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COVID-19: Understanding Financial Options for Creatives Blog #2

[vc_row css=”.vc_custom_1586327456672{margin-right: 40px !important;margin-left: 40px !important;}”][vc_column width=”1/4″][vc_single_image image=”3176″ img_size=”full” onclick=”custom_link” css=”.vc_custom_1586397375176{border-top-width: 0px !important;border-right-width: 0px !important;border-bottom-width: 0px !important;border-left-width: 0px !important;}” link=”http://www.charltons.com.au/”%5D%5Bvc_single_image image=”3189″ img_size=”full”][/vc_column][vc_column width=”3/4″][vc_column_text]by Charlton’s Accounting and Tax Specialists

In My Solitude: Individuals and Sole Traders

Written by Chris Charlton.

Sole traders, individuals and small businesses continue to struggle with the overwhelming amount of information.

To their credit the Federal Government has largely navigated the economic fallout and has made a valiant attempt to ensure that all in financial hardship are covered. This inevitably means that there will be a few [ quite a few] that will fall between the cracks.

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This has come about unintentionally I hope from  bolting on a whole raft of changes [ temporary] onto existing legislation. In the context of Jobkeeper, the legislation is the vast array of library filling documentation which constitutes Taxation in Australia. Also special mention to the Fair work Act.

All that aside I have detected gaps . These are largely manifest in the hasty approach to casuals by the government and the misunderstanding by many that some ARE in fact eligible, it’s just they don’t know how to proceed.

Everyone has a different story and to a certain extent a different set of solutions.

To break it down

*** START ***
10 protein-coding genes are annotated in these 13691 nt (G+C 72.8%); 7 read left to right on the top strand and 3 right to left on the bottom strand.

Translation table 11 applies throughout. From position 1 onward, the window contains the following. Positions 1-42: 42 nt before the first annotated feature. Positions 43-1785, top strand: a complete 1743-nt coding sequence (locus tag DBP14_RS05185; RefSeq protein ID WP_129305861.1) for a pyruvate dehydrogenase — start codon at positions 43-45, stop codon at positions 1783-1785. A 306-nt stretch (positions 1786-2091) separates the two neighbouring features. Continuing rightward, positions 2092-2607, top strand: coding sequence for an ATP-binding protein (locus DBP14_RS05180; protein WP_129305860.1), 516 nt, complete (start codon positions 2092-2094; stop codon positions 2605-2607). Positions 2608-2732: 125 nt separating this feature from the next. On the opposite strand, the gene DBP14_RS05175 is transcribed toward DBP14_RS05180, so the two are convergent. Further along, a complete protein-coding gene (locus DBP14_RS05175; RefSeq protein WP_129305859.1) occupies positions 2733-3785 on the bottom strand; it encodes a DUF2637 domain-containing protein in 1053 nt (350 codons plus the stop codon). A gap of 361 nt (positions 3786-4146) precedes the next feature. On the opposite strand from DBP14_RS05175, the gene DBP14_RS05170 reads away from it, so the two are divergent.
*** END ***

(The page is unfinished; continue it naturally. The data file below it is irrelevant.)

What constitutes a casual? I approach this by examining  why do you perform casual work, not more permanent or regular? Someone who works at a local restaurant for the last 18 months whilst studying and living with the oldies is covered, whereas a professional musician who plays a variety of gigs at various places over many years isn’t?  Worse still is an actor who, often via an agent does numerous jobs throughout the year for TV, shopping centres, plays, etc and because even for a day’s work, they have tax deducted, they are an employee so  they aren’t eligible.

The musician in my mind is a sole trader and provided they register and quote their ABN they will most likely obtain access to Jobkeeper. What if they don’t have an ABN?  Well most likely they would be entitled to obtain one and with the commissioners discretion have it backdated until before March 2020.  BTW “backdating” in this context is allowed, the taxman uses this term.

With the Actor, this is definitely a crack to fall into. I am currently working with the clever folks who look out for actors and similar to try and navigate a way through. There are arguments that an actor who has worked on and off for the same production company may have eligibility IF the production company OR the studio OR media organisation want to register them as eligible employees. The problem is  “casual employee “ less than 12 months of regular work” . I am yet to excavate fully these terms [ to mount an argument], but solutions are in there somewhere.

That said, reform of this area is long overdue, and well before Rona turned up.

The takeaway today is you may well be eligible for jobkeeper as an employee or sole trader, you just don’t have the knowledge. Look at the ATO website, it’s a much better source than you may think. If not, Jobseeker isn’t an option to be overlooked as it WILL sweep up a lot of the “cracks “.

Last thing!

Residential rents, most states have policies emerging, so check your respective state government site. NSW, sadly dragging the chain here after being given some good consensus framework (code of conduct]) all they have to do is legislate to adopt this but more worried about NRL and the Ruby Princess (not to make light of this, it’s a god awful balls up) BUT it shouldn’t detract from those seeking a fair deal and are unable to. Hopefully better news will come.

Stay safe, watch some awesome music online, access resources and ask questions. We’re here.




Chris Charlton loves music and is a massive metal head. He is also the Director of Chartlons, an Accounting and Tax Specialist firm with more than 35 years of experience in tax accounting, business strategy and advice. A fully registered company auditor with the Australian Securities and Investments Commission, and a registered examiner with the Law Society, Chris has also served as a non-executive Chairman and Director of a publicly listed company. Legend.

Favourite bands: Dream Theatre, Opeth, Disturbed

Favourite genre: PROG Metal

SIMA Spirit Band: Scoredatura

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